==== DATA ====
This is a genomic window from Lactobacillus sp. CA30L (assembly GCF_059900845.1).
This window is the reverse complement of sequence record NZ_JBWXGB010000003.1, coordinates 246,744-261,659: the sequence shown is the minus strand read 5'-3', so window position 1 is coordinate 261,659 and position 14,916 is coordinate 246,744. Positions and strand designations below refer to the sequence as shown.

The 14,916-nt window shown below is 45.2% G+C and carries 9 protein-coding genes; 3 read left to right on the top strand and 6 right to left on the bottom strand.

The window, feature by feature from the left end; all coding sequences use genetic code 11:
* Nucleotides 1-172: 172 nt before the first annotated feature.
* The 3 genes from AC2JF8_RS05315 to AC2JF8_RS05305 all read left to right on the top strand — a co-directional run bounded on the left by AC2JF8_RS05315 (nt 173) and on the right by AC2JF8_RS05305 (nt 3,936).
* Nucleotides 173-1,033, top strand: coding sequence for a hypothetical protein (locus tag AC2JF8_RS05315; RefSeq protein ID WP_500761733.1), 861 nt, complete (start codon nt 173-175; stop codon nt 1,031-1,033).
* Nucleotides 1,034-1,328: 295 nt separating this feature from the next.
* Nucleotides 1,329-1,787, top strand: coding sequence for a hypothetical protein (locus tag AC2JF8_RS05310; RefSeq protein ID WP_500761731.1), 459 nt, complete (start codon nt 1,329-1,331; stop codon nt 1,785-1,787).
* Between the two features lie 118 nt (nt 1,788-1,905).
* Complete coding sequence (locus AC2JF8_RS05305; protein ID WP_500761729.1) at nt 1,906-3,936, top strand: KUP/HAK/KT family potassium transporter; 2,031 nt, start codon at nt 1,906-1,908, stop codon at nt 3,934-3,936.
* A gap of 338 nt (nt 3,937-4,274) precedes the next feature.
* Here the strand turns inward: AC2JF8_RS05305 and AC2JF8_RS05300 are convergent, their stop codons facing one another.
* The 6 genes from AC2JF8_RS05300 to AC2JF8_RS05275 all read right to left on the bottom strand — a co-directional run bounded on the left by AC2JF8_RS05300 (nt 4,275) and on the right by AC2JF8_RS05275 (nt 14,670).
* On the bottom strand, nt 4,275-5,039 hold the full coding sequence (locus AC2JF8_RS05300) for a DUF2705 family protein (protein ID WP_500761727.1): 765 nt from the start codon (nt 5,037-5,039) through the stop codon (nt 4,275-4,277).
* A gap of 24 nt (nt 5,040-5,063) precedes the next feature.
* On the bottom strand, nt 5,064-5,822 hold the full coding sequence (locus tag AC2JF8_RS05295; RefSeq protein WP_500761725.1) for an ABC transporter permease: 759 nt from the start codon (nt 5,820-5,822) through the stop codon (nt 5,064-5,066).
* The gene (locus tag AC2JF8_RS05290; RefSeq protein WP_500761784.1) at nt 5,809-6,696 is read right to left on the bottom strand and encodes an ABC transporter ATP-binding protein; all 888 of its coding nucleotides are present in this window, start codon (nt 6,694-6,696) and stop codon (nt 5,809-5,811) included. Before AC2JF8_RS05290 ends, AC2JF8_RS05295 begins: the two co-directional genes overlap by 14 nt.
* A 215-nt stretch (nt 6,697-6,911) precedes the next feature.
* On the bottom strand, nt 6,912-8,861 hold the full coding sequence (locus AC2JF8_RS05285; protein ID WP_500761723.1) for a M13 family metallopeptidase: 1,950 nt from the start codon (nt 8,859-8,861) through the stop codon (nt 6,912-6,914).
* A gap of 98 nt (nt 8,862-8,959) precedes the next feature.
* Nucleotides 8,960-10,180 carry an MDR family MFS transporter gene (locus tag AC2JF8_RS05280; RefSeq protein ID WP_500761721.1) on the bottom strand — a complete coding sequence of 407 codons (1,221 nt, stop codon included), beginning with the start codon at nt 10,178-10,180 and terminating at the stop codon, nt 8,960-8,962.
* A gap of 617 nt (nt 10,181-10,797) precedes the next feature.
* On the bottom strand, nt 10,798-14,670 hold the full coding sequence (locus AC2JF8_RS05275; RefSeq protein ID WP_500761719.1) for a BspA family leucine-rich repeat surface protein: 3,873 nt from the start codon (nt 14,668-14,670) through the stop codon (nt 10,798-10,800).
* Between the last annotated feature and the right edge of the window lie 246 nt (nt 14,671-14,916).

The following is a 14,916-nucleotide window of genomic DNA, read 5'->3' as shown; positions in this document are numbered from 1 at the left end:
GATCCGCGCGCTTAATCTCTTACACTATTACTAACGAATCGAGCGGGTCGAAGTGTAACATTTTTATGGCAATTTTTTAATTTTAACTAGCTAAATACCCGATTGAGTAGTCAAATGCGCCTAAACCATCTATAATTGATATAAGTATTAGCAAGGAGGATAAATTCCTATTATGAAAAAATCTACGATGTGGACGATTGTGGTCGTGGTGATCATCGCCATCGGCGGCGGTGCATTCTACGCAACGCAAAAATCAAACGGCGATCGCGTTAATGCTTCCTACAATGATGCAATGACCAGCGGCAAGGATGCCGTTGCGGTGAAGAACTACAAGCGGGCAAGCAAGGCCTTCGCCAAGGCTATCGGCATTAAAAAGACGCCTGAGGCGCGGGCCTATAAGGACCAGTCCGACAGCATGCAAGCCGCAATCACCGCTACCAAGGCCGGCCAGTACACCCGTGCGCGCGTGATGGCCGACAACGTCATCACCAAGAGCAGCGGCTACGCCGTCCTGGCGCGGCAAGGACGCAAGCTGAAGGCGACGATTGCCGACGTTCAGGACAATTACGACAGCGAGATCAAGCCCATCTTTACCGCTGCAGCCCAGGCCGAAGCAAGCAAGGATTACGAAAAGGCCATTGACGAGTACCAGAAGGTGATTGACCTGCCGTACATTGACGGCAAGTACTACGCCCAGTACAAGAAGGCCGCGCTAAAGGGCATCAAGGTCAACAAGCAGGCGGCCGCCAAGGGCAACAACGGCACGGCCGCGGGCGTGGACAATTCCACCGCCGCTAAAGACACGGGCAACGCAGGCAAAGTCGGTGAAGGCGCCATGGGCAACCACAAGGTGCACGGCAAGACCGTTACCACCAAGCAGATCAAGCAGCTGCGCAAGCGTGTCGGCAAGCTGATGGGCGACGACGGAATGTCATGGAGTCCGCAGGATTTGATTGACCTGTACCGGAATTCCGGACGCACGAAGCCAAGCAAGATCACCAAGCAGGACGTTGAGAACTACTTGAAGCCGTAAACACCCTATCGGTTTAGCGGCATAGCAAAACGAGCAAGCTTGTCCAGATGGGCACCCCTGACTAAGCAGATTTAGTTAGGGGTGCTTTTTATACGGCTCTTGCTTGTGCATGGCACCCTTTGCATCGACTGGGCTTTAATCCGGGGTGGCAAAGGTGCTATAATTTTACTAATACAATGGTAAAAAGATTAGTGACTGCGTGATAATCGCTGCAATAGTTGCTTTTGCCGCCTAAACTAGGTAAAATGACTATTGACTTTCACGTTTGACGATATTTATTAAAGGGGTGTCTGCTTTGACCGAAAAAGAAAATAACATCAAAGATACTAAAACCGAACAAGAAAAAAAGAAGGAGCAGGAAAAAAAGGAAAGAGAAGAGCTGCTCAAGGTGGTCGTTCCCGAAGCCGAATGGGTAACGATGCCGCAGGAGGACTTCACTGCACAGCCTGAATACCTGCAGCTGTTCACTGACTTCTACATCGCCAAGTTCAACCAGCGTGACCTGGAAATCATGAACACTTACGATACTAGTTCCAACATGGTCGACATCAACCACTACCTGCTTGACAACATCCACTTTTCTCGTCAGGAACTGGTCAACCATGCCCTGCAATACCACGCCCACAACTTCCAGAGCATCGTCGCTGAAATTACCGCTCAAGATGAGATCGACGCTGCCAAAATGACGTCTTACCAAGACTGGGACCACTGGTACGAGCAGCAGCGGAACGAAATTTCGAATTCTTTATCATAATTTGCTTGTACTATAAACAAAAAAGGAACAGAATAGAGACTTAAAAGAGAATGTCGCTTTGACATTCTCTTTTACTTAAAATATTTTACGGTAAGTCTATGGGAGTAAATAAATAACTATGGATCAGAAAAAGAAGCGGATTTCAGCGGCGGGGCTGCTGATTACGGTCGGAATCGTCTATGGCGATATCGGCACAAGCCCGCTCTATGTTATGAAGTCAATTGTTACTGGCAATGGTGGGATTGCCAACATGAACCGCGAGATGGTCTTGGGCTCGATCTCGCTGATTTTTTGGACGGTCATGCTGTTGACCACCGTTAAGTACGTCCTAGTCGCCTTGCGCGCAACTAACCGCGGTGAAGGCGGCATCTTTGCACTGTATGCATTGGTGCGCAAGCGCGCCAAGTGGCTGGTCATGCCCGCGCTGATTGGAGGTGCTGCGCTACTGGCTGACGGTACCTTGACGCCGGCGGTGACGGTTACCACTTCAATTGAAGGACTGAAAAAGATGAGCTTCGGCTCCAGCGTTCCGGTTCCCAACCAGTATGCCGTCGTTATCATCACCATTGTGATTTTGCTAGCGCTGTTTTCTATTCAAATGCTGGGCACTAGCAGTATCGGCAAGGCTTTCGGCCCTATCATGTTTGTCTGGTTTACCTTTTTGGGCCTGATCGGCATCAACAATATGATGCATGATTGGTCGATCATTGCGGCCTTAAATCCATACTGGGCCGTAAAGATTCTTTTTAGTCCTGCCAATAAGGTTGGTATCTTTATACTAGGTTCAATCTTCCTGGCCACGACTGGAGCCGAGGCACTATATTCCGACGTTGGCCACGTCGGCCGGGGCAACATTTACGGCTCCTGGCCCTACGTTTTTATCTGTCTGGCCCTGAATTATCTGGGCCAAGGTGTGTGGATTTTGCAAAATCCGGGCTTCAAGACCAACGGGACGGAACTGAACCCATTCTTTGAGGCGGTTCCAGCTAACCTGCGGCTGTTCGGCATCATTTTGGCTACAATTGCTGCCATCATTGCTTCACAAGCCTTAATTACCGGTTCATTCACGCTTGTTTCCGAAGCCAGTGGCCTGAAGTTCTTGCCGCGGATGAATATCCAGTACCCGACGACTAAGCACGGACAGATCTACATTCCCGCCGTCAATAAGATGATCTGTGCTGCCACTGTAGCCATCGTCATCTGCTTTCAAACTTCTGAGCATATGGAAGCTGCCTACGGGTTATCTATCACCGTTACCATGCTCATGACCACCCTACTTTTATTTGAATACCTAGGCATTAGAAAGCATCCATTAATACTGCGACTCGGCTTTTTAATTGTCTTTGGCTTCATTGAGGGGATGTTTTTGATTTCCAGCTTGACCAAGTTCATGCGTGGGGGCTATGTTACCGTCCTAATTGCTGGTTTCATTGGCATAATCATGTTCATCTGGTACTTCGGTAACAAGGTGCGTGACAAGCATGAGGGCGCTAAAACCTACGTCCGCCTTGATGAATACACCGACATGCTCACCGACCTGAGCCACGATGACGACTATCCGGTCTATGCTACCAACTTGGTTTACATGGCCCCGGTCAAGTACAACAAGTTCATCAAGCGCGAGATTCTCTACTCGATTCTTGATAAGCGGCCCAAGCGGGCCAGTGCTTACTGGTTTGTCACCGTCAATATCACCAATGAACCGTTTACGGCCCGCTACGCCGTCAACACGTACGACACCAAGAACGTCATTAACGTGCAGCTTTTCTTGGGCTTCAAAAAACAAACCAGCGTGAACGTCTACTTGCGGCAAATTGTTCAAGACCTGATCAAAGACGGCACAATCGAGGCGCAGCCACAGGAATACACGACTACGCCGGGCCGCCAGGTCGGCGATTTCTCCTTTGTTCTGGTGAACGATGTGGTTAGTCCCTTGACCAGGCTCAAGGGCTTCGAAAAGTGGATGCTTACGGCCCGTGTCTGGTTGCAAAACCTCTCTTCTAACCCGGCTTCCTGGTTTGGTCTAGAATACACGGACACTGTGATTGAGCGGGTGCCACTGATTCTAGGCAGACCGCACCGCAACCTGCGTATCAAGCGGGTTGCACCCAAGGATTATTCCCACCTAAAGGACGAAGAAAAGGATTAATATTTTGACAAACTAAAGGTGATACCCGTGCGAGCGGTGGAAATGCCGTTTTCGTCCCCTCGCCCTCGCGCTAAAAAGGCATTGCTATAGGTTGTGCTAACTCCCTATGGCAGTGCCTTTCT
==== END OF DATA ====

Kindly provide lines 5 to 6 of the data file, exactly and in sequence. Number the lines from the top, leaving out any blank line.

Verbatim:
* Nucleotides 1-172: 172 nt before the first annotated feature.
* The 3 genes from AC2JF8_RS05315 to AC2JF8_RS05305 all read left to right on the top strand — a co-directional run bounded on the left by AC2JF8_RS05315 (nt 173) and on the right by AC2JF8_RS05305 (nt 3,936).